1. Level 1: This is the charger that comes with the car that owners can plug into any 120-volt alternating current wall outlet. These provide nearly infinite charging opportunities, but require seemingly infinite charging times.
  2. Level 2: This is a 240-volt AC charger and represents most of the currently installed public charging infrastructure. It is also the type of dedicated home charger that EV owners install at home, if possible. This is much faster than Level 1 charging, but still slow enough that it is more practical to consider it as an overnight or all-day service that is best used at home or while at work. Drivers traveling on a long-distance drive would find Level 2 impractically slow for en-route recharges.
  3. Level 3: Though the term is rarely employed, DC fast charging is Level 3 EV charging. Tesla’s Superchargers are one form of DC fast charging. The latest Supercharger Version 3 can charge compatible Tesla models at 250 kWh, compared to the original chargers’ maximum of 120 kWh. The company charges customers $0.28 per kWh, according to its website.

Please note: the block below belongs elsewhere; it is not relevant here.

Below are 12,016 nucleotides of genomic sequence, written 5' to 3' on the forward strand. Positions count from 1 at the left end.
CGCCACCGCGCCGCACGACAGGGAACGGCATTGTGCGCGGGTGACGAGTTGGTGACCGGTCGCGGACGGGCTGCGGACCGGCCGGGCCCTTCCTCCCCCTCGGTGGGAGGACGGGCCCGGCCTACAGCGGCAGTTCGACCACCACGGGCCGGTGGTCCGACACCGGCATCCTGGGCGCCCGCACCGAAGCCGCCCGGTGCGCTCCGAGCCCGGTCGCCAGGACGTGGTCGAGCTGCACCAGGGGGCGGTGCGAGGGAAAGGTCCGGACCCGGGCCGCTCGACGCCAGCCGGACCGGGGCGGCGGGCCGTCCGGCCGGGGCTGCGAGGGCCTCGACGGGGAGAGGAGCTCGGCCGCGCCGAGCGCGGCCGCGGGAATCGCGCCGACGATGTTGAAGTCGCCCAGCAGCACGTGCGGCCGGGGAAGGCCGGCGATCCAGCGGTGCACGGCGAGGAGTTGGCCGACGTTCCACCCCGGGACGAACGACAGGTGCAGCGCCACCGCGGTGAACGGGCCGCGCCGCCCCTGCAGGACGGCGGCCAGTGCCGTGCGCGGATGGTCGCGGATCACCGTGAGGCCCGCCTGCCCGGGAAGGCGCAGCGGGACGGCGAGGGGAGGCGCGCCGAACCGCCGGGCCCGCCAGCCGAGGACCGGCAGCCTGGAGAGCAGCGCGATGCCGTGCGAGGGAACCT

DC fast chargers on networks such as Electrify America, which was started by Volkswagen and is now supported by Ford, are 150 kW or 350 kW, so they can really pour in the power.

Non-Tesla DC fast chargers employ SAE Combined Charging System (CCS) plugs. If a car lacks the on-board circuitry and power plug to accommodate them, as is the case with most older EVs, it can’t benefit from the faster charging times of DC fast chargers.

Also, Japanese companies have employed an alternative fast-charging specification, called CHADEMO. The Nissan Leaf continues to feature a CHADEMO charging port, so these cars cannot connect to SAE DC fast chargers without an adapter. And likewise, the rest of the CCS DC fast charging-capable EV fleet cannot charge at Nissan dealers’ CHADEMO charging stations. As with other DC fast-charging specifications, CHADEMO chargers began at about 150 kWh and have risen to 350 kWh for the newest units.